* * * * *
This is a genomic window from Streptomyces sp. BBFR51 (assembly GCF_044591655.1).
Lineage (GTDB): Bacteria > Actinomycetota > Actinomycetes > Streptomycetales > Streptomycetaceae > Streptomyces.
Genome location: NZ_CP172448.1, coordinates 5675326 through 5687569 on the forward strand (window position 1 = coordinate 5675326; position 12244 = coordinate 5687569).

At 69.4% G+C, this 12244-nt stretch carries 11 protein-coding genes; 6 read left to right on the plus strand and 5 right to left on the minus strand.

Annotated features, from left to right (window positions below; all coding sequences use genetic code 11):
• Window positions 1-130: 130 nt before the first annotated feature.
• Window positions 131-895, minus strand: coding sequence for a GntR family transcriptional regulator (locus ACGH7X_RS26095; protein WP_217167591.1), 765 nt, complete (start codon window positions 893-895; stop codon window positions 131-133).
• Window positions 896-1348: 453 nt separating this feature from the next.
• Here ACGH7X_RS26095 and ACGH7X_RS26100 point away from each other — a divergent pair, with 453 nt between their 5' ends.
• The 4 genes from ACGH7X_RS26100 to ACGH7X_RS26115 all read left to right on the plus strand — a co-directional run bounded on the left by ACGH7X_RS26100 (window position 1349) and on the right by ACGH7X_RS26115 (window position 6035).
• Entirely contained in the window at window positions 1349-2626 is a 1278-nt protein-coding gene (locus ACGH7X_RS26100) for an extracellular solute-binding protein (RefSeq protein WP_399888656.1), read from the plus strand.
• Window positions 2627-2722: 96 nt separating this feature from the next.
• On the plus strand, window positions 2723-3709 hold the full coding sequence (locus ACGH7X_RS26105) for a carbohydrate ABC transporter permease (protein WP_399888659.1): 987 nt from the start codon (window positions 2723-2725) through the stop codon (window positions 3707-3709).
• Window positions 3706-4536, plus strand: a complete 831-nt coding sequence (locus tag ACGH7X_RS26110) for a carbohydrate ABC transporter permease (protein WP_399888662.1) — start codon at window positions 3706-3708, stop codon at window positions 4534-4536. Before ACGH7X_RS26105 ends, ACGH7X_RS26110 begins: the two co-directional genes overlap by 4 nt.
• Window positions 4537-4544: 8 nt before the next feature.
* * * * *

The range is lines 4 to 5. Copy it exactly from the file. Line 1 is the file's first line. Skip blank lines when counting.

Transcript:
At 69.4% G+C, this 12244-nt stretch carries 11 protein-coding genes; 6 read left to right on the plus strand and 5 right to left on the minus strand.

Annotated features, from left to right (window positions below; all coding sequences use genetic code 11):